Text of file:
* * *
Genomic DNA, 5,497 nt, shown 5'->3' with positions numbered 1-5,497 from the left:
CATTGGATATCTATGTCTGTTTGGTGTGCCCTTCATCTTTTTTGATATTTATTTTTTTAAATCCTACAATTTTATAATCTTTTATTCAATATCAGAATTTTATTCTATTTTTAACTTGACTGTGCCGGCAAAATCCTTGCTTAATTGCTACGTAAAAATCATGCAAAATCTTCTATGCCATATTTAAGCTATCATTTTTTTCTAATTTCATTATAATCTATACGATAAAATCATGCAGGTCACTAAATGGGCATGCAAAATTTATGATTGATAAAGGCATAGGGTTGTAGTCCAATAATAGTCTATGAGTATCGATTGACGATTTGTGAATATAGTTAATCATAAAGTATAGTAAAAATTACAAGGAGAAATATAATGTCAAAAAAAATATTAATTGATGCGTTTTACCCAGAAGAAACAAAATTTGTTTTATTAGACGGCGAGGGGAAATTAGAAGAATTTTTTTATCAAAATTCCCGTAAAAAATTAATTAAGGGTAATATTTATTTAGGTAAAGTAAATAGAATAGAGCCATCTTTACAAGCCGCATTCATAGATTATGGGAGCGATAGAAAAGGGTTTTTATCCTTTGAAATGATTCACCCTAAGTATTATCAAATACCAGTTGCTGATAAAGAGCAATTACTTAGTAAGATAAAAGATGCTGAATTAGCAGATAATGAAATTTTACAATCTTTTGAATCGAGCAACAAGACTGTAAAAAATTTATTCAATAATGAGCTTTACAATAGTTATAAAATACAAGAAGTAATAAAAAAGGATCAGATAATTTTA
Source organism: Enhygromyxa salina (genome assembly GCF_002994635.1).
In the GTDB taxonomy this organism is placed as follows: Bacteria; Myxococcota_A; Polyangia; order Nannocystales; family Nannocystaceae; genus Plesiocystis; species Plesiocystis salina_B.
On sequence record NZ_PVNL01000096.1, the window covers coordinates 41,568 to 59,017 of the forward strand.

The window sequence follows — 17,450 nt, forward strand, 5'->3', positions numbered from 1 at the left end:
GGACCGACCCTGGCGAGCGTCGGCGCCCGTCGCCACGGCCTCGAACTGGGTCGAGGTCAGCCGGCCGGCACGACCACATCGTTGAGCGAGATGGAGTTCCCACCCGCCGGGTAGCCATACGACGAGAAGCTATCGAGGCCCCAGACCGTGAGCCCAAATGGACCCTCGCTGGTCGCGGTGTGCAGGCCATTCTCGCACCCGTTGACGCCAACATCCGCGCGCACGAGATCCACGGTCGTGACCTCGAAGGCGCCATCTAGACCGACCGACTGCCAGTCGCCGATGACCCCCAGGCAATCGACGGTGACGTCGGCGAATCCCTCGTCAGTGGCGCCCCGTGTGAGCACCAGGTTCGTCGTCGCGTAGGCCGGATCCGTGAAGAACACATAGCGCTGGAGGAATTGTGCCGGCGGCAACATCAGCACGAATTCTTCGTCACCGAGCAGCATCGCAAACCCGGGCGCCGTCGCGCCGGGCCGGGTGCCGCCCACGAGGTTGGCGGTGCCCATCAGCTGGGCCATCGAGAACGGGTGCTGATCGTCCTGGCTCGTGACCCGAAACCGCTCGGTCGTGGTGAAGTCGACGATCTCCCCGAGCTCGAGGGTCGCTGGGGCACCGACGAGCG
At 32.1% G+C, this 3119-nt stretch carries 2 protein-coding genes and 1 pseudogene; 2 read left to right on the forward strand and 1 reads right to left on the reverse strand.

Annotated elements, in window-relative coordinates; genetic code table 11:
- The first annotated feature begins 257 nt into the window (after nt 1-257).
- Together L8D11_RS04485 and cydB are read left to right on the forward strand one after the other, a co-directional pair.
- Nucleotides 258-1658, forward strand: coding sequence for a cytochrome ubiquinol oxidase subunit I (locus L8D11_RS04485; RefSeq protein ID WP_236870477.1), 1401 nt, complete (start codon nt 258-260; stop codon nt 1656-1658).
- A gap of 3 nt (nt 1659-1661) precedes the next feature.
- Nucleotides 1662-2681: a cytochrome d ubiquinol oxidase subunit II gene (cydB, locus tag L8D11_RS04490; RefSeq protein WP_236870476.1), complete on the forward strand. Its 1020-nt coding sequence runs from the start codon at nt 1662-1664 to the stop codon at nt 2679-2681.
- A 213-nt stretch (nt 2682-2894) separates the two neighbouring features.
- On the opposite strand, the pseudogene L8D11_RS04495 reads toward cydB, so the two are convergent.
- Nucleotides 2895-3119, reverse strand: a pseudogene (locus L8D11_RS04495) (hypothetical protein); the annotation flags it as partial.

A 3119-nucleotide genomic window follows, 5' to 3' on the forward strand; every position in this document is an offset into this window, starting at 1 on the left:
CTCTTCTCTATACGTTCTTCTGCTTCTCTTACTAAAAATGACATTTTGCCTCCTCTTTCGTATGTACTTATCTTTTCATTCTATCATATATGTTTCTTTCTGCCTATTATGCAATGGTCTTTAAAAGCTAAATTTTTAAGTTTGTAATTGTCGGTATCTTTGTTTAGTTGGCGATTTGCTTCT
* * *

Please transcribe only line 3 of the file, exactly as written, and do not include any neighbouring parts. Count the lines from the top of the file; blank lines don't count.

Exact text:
Source organism: Enhygromyxa salina (genome assembly GCF_002994635.1).